At the water clarification plant, sampling water produced for water quality tests as well as drainage water for backwashing the rapid sand filters has traditionally been reused as raw water, but it has been permanently diverted to the Horikawa River, and the effect upon water quality was investigated.
3.) Transmission of Shallow Underground Water
Underground water drawn from shallow test wells around the upper Horikawa River (in order to inspect the water table, etc.) was discharged into the Horikawa River, and the effect on water quality was investigated.
Figure 2 shows an outline of these three measures.
To confirm and evaluate these measures from the citizens’ point of view, planning and recruitment for this second Survey Network (or, “The Horikawa Sen-nin Chosatai 2005”) was jointly conducted by the City of Nagoya and the Nagoya Horikawa Lions Club.
As the area affected by this “Horikawa Sen-nin Chosatai 2005” was expected to fairly limited, recruitment was targeted at around 50 teams, but in only one month of recruitment in September 2005, the target was surpassed by more than 100%, with 108 teams and a total of 730 people applying. In October of that year, briefings were conducted, groups were organized, and survey activities began.
6.) Results of the
Investigation and Accomplishments of the Horikawa Sen-nin Chosatai 2005
Investigative activities were conducted from October to December 2005, and because the results of each report were made public through the Internet as soon as they became available, it had already become obvious both to the Chosatai team members and to observers that this experiment had a measurable effect on water quality, with the improvements to sewage processing and transmission of clean water to the Horikawa being clearly vital to cleanup plans for the river. Mayor Matsubara of Nagoya City made an official announcement of the survey results, publicly acknowledging the observed effects on water quality. He gave a positive evaluation of the expanding networks to clarify the Horikawa River, and announced progressing to introduce advanced sewage treatment at the Meijo facility on a permanent basis by 2010, in time to commemorate the 400th anniversary of the Horikawa River’s excavation.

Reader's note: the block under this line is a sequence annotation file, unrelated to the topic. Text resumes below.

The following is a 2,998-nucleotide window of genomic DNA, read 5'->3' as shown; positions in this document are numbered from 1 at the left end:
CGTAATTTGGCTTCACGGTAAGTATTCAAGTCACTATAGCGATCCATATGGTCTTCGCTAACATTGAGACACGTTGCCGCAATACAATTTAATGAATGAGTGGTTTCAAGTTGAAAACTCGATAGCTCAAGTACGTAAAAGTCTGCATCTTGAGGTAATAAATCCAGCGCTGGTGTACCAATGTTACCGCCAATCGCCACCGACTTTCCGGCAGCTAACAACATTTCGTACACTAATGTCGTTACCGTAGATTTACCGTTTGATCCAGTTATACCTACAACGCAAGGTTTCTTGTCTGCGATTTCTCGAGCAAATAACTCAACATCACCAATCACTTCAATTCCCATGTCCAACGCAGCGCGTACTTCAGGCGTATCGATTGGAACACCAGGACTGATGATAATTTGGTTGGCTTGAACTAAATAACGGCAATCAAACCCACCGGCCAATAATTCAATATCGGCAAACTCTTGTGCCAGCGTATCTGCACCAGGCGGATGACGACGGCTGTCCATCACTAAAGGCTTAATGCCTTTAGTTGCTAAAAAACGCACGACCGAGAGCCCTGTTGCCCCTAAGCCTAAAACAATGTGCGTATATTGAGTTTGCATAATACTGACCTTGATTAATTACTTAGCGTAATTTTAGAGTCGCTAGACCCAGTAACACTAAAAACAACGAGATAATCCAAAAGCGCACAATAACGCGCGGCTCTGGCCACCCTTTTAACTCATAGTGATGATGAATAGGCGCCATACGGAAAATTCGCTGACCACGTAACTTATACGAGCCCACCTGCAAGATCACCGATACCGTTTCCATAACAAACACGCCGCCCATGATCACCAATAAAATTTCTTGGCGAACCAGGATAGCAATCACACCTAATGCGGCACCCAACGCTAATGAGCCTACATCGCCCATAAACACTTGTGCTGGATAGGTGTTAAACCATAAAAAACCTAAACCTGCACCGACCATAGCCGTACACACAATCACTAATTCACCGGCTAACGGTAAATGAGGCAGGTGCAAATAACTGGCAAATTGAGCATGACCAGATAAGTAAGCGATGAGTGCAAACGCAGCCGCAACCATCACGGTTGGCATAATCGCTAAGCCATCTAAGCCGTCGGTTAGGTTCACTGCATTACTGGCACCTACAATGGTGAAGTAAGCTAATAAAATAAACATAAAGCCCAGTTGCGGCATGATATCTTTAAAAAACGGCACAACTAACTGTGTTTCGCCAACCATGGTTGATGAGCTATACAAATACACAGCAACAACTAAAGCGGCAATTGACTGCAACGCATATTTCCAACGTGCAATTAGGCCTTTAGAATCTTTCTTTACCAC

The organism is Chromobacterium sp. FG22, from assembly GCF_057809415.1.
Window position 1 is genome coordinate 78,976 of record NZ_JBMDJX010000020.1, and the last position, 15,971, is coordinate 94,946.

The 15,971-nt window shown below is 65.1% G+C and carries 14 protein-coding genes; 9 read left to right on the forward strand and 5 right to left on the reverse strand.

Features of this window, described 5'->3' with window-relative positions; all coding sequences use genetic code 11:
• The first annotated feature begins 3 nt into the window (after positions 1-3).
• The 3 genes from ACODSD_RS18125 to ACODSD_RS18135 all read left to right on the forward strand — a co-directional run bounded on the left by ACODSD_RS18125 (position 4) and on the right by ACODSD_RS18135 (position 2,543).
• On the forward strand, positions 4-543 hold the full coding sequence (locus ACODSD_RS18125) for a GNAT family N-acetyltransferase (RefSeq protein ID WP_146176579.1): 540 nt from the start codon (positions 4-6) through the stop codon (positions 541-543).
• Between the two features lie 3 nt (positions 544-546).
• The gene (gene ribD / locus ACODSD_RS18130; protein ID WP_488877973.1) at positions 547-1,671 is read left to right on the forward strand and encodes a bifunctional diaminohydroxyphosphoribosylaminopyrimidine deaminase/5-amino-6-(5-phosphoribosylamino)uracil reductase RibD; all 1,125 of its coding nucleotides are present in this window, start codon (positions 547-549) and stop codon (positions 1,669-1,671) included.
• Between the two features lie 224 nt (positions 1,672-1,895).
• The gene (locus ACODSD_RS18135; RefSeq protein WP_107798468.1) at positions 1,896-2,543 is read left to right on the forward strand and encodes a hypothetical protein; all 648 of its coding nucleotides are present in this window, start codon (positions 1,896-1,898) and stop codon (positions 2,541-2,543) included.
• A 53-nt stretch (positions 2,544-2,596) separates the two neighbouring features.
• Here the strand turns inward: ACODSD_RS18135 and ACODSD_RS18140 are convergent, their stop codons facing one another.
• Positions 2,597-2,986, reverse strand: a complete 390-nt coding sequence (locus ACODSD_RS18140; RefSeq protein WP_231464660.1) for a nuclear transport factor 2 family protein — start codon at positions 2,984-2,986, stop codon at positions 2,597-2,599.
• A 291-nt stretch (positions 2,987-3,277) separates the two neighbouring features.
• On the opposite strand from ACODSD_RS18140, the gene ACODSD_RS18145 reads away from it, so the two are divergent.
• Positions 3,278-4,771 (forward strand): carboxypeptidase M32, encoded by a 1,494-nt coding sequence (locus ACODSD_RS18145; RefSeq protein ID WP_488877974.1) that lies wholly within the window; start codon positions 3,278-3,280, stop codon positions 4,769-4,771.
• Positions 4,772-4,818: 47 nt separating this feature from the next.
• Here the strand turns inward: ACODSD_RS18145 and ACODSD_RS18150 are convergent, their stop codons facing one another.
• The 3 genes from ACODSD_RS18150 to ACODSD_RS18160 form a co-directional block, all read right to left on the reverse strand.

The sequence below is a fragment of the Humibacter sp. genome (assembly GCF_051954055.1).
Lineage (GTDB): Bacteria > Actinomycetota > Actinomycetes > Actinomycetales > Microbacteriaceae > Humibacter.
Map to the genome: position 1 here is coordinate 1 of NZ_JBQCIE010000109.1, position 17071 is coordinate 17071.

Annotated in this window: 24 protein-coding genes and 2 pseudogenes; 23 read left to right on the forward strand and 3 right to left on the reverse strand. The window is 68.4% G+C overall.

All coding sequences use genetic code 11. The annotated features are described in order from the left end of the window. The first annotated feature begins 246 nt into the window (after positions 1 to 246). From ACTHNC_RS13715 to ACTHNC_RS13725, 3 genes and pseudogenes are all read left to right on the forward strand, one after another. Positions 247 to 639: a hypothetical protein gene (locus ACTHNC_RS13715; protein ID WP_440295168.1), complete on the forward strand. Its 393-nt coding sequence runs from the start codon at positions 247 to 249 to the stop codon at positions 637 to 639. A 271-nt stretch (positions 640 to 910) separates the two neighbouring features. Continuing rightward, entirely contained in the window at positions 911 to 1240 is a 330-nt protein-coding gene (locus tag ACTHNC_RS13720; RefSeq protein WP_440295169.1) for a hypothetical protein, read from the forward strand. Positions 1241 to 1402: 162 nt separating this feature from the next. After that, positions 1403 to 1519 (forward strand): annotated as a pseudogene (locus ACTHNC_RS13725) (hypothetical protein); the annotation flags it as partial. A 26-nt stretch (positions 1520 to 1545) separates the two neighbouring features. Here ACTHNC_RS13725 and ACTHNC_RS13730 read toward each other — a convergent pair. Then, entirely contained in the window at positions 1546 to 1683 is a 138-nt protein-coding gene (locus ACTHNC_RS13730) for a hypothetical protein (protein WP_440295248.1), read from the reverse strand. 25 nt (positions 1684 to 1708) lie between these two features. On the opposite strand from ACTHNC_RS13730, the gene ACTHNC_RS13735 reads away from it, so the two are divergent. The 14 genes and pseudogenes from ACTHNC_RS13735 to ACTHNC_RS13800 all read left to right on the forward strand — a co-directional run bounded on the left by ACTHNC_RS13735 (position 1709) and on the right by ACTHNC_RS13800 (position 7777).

In addition, on February 13th, the City of Nagoya announced the start of a new 3-year experiment, Transmission of Raw Water from the Kiso River to the Horikawa River (hereafter referred to as “TRWKR”). This represented a major step towards fulfilling the citizens’ long-awaited dream, embodied in those 200,000 signatures some 7 years prior. On March 29th, a throng of citizens had gathered in the Kita Ward Office to hear the official announcement of these results, resolving to assemble a third Chosatai when TRWKR was enacted, so that they might advance step by step towards the goal of a clean Horikawa River.
7. TRWKR: The Three-Year Social Experiment and Organization of Horikawa Sen-nin Chosatai 2010
(Expansion of Civic Movements, Realizing a Partnership between Public and Private, and Spreading Information to the World)
After learning the results of the Second Chosatai, the governments of Japan and Nagoya spent around a year coordinating with the various groups involved, and on March 27th, 2007, finally announced the start of the three-year TRWKR Social Experiment. Fig.3 shows an outline of it. The Aqueduct for water purification plant and the storm-water drainage are utilized as raw water transmission root. Along with this, formation of the Third Horikawa Sen-nin Chosatai was planned, but now with a much broader scope—to secure the participation of a wide range of participations, an executive committee was formed not only from the Lions Club but from many other civic groups as well. Recruitment was then initiated under the joint direction of this executive committee and the City of Nagoya.
Furthermore, in order to further expand the civic network of Horikawa River Lovers, a new “Horikawa Cheering Groups” program was initiated, by which citizens could freely show their support for the Horikawa River Clarification Program in whatever way they like, without being restricted to the “Survey” aspect. During three weeks of recruitment, there were 165 teams totaling 2,262 applicants. At the present time, there are over 3,000 citizens registered.
The Horikawa Sen-nin Chosatai 2010 began with three programs: “Fixed Point Observation Groups” for the most earnest and dedicated citizens, “Free Survey Groups” for university students and similarly interested parties, and “Horikawa Cheering Groups” in which a wide range of individuals and companies can participate as they see fit. One of these branches, the “Fixed Point Observation Groups”, launched the 1st stage of their activities from April 22nd to June 30th, 2007. To endure the marathon 3-year stretch of this Third Chosatai, it is being divided into two stages per year, 6 in total, in order to allow for breaks and to keep participants sharp. In addition, this enables step-up improvements – problems encountered in one stage can be translated into process improvements for the next.